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Thursday, January 7, 2010

The Origin of the Name Gemmill (Gammell)

The Scottish surname Gemmill is of Anglo-Saxon or Danish origin. The bearers of the name probably settled in Great Britain between the sixth and eighth century, when the Anglo-Saxons, and later the Danes, made frequent descents on Britain. The name Gemmill is believed to have come from the Anglo-Saxon word gamel or gamol, Danish gammel, and Norse gamal, all meaning old or ancient [i.e. gammal ‘the old one.’]

Another researcher goes further back in time to reveal that the third letter of the Greek alphabet is gamma and that of the Hebrew is gimel, both of which mean camel; an observation that leads that researcher to conclude that the names of Gemmill and Campbell share the same origin.

After the Norman Conquest (1066 A.D.), large numbers of the Anglo-Saxon freeholders in England were driven from their possessions, and many of them took refuge in Scotland, particularly in the southwest. It is uncertain when or where the Gamels or Gemmills first settled in Scotland, but circumstances point to a very early, if not the first, permanent settlement of Gemmills located in that upland portion of Ayrshire known as Fenwick. Soon after 1570 there are in the old Fenwick registers at least 23 properties held by different families with the name of Gemmill.(1) The progenitor of the Fenwick Gemmills probably first settled on the lands of Raith no later than 1100 or 1200. Most likely, the first of the Raith or Fenwick Gemmills was from one of the Anglo-Saxon Gamal families in the north of England.(2)


Fenwick Parish Church
built in 1643
taken December 2010 by Isabel Wilson of Glasgow

Here at Fenwick James Gammell’s great grandfather John Gemmell married Elizabeth Burns (April 25, 1745.) Their three sons, James, John, and Thomas, were all christened there. Many of the family members, including James’ grandparents, Thomas Gemmell and Alison Wallace, are buried in the Fenwick kirkyard. In this same kirkyard at Fenwick is the grave of a Peter Gemmell, who died as a martyr in the struggles of the Scottish Presbyterians. His gravestone bears this inscription:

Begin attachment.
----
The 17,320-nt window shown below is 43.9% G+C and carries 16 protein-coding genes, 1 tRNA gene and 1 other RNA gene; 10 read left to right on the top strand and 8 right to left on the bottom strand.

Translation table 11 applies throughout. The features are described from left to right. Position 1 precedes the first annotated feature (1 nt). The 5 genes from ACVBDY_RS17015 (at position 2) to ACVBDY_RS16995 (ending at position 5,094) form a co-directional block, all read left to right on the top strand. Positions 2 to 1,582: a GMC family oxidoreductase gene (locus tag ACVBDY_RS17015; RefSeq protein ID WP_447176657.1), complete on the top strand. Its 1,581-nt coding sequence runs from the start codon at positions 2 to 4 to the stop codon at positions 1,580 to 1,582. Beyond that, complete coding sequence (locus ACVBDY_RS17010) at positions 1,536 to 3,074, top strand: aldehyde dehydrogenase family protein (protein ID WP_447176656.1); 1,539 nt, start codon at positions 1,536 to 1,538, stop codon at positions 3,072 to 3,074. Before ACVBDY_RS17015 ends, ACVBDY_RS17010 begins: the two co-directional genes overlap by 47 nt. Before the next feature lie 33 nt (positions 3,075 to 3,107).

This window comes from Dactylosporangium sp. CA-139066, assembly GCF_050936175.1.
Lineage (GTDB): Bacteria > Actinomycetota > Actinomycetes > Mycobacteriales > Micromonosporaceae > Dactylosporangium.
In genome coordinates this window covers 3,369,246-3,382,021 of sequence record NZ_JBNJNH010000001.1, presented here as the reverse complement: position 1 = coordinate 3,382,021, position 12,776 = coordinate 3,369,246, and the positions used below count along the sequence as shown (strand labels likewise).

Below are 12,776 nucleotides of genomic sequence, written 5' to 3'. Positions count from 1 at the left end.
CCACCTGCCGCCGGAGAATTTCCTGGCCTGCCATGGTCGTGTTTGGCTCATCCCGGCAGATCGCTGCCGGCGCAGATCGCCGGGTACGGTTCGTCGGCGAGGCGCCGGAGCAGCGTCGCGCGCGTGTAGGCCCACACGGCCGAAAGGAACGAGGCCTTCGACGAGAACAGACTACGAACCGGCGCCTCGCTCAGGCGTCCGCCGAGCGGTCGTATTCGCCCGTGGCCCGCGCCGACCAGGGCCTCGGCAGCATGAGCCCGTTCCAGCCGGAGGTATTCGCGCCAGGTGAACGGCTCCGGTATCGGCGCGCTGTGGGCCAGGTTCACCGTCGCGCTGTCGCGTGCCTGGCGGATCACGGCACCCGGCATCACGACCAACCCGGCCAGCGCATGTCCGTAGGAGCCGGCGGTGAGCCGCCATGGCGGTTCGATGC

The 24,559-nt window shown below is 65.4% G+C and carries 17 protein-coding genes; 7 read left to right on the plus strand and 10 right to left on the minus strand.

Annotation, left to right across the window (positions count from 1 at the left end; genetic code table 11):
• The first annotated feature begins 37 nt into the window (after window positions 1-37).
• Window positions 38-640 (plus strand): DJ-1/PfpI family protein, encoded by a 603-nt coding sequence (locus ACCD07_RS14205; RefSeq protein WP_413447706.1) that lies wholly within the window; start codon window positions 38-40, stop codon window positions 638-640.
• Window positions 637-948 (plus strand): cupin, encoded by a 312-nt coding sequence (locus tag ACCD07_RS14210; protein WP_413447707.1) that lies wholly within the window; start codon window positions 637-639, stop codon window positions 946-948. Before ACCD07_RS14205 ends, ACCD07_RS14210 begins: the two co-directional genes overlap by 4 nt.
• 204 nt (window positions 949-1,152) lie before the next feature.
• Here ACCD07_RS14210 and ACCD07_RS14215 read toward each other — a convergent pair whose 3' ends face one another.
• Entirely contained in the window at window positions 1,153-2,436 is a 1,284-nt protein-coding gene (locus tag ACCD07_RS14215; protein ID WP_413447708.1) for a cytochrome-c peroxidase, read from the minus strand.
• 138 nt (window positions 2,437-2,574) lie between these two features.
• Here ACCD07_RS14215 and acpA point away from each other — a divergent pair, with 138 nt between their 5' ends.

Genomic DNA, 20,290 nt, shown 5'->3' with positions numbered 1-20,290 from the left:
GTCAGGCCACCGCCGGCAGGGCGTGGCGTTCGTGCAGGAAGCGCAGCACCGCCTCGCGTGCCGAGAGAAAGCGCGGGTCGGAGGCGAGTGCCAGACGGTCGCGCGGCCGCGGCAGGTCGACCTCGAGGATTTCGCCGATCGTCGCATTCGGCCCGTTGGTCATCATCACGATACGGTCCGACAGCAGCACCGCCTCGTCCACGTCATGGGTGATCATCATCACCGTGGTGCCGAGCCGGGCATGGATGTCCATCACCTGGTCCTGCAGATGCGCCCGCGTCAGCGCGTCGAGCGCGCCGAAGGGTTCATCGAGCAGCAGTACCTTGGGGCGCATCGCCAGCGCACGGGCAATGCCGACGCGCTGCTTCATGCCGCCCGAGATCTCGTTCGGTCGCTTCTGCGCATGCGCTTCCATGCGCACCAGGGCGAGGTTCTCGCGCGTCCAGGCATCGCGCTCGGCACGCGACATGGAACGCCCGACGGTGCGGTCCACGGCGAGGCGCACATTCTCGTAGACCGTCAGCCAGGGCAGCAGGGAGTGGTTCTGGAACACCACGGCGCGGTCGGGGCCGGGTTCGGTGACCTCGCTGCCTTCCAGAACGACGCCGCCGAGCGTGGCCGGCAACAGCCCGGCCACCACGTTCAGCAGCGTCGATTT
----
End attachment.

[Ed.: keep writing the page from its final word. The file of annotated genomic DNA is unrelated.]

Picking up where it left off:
Here lies the corps of Peter Gemmell,
Who was shot to death by Nisbet
and his party, 1685, for bearing his
faithful Testimony to the Cause of
Christ. Aged 21 years.


This man like holy anchorite of old,
For conscience sake was thrust from house and hold;
Bloodthirsty red-coats cut his prayers short,
And even his dying groans were made their sport.
Ah, Scotland! Breach of solemn vows repent,
Or blood thy crime will be thy punishment!(3)


Gravestone of Peter Gemmell (died 1685)
Fenwick Churchyard
Photo taken December 2010 by
Isabel Wilson of Glasgow (see her comment below.)

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  1. "It is interesting to note the various spellings, and how Gamal and Gamel gradually changed to Gamyll, afterwards to Gemyl, and, later on, mainly to Gemmill, though some still use the forms Gammell and Gamble. Gemmell has also come to be frequently used, but Gemmill is the older form, and is the prevailing spelling in the Registers after 1570.” (John Leiper Gemmill, p. 22.)